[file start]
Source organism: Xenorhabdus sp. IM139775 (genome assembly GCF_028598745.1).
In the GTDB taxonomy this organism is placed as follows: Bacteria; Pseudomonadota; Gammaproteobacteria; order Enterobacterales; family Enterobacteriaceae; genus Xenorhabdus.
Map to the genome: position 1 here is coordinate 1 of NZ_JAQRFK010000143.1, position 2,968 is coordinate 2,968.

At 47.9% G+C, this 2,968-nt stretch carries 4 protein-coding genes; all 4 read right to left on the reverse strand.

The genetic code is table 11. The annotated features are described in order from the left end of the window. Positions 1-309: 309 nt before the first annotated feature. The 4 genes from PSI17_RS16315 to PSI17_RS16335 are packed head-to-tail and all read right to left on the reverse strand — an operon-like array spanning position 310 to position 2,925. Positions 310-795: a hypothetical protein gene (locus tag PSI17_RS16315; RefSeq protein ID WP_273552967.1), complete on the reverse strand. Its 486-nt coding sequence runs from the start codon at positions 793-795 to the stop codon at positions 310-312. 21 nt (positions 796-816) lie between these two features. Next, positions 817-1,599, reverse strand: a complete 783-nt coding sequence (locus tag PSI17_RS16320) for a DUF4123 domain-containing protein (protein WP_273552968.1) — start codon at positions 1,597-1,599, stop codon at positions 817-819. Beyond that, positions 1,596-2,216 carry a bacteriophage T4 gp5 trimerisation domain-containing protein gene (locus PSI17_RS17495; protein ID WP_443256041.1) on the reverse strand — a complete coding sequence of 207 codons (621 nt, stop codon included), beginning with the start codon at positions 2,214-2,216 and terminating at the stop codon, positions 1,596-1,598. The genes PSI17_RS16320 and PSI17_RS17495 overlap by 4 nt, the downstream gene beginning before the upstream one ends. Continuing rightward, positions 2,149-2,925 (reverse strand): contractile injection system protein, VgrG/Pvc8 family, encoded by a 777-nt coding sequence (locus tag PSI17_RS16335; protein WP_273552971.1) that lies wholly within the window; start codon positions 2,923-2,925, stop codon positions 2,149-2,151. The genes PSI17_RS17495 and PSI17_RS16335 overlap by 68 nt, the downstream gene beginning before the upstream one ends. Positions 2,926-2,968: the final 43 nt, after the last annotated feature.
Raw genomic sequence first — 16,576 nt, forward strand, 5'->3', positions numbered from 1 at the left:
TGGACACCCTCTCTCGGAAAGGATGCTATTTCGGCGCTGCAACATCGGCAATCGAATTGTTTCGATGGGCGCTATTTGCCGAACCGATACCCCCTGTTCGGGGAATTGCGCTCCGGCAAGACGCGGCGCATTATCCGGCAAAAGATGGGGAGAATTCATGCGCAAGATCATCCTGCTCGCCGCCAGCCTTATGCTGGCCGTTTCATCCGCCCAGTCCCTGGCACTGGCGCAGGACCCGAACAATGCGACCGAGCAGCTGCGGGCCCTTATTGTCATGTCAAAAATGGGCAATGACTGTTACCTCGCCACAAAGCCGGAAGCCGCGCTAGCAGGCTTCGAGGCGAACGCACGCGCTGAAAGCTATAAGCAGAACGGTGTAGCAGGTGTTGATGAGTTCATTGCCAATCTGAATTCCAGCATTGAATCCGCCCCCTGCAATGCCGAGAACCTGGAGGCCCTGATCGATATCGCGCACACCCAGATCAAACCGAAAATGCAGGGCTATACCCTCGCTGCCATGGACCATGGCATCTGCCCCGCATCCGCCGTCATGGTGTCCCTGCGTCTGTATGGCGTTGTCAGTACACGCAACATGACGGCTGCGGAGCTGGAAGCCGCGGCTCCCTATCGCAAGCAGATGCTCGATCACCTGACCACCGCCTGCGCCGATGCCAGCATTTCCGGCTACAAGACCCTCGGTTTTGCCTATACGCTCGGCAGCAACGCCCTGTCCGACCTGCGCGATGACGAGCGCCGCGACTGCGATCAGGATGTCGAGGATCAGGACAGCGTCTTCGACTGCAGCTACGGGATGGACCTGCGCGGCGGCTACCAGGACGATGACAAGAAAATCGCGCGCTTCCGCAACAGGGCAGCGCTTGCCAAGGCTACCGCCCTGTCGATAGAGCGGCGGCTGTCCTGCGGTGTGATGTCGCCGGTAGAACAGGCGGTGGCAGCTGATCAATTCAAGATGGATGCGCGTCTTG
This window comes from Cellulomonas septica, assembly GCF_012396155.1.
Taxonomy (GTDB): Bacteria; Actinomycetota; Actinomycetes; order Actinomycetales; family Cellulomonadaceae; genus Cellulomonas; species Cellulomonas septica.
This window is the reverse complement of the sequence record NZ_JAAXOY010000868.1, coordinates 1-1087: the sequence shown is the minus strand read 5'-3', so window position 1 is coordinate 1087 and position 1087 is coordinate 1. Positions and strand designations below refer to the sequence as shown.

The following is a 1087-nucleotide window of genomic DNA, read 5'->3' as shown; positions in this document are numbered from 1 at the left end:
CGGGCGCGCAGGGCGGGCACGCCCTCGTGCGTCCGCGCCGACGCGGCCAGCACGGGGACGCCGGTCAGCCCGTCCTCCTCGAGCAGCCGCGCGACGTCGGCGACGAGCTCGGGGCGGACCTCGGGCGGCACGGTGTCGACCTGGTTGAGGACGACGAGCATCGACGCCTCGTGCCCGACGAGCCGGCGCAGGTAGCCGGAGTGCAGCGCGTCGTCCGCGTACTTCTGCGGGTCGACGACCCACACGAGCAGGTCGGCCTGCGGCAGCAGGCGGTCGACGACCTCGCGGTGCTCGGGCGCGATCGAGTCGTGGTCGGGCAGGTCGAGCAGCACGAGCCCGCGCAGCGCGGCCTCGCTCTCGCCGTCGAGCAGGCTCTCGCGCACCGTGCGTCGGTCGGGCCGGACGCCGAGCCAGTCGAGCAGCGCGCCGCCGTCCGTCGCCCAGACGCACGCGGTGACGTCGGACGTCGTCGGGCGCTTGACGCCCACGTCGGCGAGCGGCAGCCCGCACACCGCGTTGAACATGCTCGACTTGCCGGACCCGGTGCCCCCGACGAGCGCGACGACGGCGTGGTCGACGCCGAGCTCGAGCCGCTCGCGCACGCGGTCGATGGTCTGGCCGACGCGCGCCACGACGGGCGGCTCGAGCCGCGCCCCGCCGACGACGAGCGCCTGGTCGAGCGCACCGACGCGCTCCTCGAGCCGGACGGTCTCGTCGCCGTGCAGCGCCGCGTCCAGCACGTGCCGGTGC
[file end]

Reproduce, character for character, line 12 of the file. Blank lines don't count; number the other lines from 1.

CGGGCGCGCAGGGCGGGCACGCCCTCGTGCGTCCGCGCCGACGCGGCCAGCACGGGGACGCCGGTCAGCCCGTCCTCCTCGAGCAGCCGCGCGACGTCGGCGACGAGCTCGGGGCGGACCTCGGGCGGCACGGTGTCGACCTGGTTGAGGACGACGAGCATCGACGCCTCGTGCCCGACGAGCCGGCGCAGGTAGCCGGAGTGCAGCGCGTCGTCCGCGTACTTCTGCGGGTCGACGACCCACACGAGCAGGTCGGCCTGCGGCAGCAGGCGGTCGACGACCTCGCGGTGCTCGGGCGCGATCGAGTCGTGGTCGGGCAGGTCGAGCAGCACGAGCCCGCGCAGCGCGGCCTCGCTCTCGCCGTCGAGCAGGCTCTCGCGCACCGTGCGTCGGTCGGGCCGGACGCCGAGCCAGTCGAGCAGCGCGCCGCCGTCCGTCGCCCAGACGCACGCGGTGACGTCGGACGTCGTCGGGCGCTTGACGCCCACGTCGGCGAGCGGCAGCCCGCACACCGCGTTGAACATGCTCGACTTGCCGGACCCGGTGCCCCCGACGAGCGCGACGACGGCGTGGTCGACGCCGAGCTCGAGCCGCTCGCGCACGCGGTCGATGGTCTGGCCGACGCGCGCCACGACGGGCGGCTCGAGCCGCGCCCCGCCGACGACGAGCGCCTGGTCGAGCGCACCGACGCGCTCCTCGAGCCGGACGGTCTCGTCGCCGTGCAGCGCCGCGTCCAGCACGTGCCGGTGC